No Deal Yet On Building

WHEELING – Reaching an agreement to purchase Howard’s Diamond Center’s vacant downtown building is taking longer than anticipated for Wheeling officials, who aren’t saying much about the status of negotiations.

A deal seemed imminent less than three weeks ago, as City Manager Robert Herron on March 21 said the city was “near an agreement” with the Posin family, which owns the building in the 1100 block of Market Street. At that time, he said he hoped to have a deal in place within a week or so.

Prior to last week’s City Council meeting, council’s Development Committee went behind closed doors for about a half hour to discuss “property acquisition.”

No action was taken following the executive session.

Councilwoman Gloria Delbrugge, a member of the committee, would not confirm the Howard’s Diamond Center was a topic of that meeting, saying only, “there were several things we discussed.” Neither of the other two Development Committee members, Mayor Andy McKenzie and Vice Mayor Eugene Fahey, responded to requests for comment Monday.

Herron said Monday he had nothing new to report.

Howard Posin said he remains interested in working out a deal with the city, but he declined to comment on the status of negotiations or what the jewelry store is asking for the property. He said he wasn’t sure if they city had made an official offer for the building.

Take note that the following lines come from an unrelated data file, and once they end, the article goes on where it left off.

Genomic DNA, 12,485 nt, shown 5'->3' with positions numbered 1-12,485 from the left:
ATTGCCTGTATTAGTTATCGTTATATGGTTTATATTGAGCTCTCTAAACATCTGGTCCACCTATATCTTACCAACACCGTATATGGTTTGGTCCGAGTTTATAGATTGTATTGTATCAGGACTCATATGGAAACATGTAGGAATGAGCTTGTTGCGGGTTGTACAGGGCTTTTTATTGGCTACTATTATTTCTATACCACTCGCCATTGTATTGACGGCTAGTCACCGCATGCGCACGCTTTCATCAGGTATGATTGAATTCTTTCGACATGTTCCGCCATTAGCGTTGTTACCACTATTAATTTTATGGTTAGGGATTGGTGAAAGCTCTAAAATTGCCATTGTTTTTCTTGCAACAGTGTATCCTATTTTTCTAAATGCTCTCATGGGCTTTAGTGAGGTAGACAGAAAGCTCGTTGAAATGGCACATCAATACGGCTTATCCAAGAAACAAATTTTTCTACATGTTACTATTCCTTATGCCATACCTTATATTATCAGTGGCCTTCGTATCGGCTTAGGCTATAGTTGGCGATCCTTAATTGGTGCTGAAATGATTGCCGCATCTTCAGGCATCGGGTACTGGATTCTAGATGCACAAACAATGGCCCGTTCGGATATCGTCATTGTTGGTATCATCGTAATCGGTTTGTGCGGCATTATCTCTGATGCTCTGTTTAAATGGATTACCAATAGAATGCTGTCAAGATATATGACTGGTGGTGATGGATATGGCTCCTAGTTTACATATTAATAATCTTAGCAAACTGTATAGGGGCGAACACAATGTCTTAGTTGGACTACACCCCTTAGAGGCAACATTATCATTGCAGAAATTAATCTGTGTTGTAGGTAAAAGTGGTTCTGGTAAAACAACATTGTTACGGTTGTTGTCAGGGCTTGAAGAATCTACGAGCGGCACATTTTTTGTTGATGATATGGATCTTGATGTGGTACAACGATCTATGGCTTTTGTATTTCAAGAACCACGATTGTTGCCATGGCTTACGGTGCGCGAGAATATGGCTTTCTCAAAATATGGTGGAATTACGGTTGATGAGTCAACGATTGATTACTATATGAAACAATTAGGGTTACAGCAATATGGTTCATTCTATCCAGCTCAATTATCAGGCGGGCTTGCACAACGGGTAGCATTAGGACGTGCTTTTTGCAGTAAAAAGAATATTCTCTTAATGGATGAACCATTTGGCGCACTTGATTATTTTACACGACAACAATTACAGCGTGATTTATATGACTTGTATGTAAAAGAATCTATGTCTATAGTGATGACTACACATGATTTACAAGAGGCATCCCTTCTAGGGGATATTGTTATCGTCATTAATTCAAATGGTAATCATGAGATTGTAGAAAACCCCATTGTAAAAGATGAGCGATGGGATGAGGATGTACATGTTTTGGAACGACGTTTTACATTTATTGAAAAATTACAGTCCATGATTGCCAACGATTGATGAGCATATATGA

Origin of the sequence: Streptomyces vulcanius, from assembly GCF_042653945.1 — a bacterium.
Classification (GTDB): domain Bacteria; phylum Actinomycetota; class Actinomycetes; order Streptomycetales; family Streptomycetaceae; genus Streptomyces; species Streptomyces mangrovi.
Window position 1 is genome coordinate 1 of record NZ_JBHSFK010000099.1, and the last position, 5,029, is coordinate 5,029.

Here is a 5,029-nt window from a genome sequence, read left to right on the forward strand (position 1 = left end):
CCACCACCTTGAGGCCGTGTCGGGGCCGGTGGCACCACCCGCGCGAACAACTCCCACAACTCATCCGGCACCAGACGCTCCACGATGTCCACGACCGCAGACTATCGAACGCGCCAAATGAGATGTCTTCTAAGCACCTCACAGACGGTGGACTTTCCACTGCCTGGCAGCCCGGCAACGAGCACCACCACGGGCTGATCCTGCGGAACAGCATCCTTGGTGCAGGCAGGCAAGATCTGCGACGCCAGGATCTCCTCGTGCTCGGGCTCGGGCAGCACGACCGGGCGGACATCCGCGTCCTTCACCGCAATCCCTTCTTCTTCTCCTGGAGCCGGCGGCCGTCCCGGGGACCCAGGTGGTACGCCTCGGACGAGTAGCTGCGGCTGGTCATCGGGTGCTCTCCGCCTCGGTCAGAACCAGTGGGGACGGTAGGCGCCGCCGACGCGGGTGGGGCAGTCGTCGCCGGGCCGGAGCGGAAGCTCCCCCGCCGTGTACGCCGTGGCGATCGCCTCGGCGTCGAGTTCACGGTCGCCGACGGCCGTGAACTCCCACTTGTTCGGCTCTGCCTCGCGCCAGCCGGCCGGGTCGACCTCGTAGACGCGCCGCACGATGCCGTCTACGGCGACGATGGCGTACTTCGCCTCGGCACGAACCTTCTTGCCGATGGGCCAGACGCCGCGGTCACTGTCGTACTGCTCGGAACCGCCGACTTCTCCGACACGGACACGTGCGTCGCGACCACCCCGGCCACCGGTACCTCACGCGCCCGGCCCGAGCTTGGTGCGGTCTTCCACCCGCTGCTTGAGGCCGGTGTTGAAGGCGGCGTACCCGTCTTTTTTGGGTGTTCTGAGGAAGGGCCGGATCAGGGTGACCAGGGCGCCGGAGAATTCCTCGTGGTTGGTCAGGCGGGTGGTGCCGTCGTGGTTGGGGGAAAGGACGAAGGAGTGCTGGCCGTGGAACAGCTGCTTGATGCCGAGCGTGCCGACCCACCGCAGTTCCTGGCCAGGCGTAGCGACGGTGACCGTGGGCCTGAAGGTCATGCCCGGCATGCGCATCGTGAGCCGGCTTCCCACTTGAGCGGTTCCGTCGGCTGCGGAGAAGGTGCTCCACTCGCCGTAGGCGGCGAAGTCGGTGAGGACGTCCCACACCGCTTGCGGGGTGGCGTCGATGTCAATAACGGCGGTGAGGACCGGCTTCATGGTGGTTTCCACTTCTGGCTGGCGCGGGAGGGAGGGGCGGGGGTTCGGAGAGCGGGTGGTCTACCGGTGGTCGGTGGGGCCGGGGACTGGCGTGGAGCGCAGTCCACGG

“It’s in the attorneys’ hands. … We really shouldn’t make any comment,” Posin said.

Several years ago, when Howard’s Diamond Center was still open downtown, the Posins refused to sell the building – but the business moved to The Highlands in 2010. And on Oct. 25, 2012, city demolition contractor Dore and Associates knocked a wall onto the Howard’s Diamond Center building in the process of demolishing an adjacent structure, destroying the roof and damaging all three floors.

Hartford Fire Insurance Co.’s subsequent refusal to pay the jeweler’s claim on the building led to a federal lawsuit which was settled in February.

Delbrugge said she hasn’t made up her mind whether purchasing and demolishing the building would be the right move for the city.

“There’s still a lot of questions,” she said.

Herron previously has said the building will eventually have to be demolished due to its condition, regardless of who ultimately owns the property.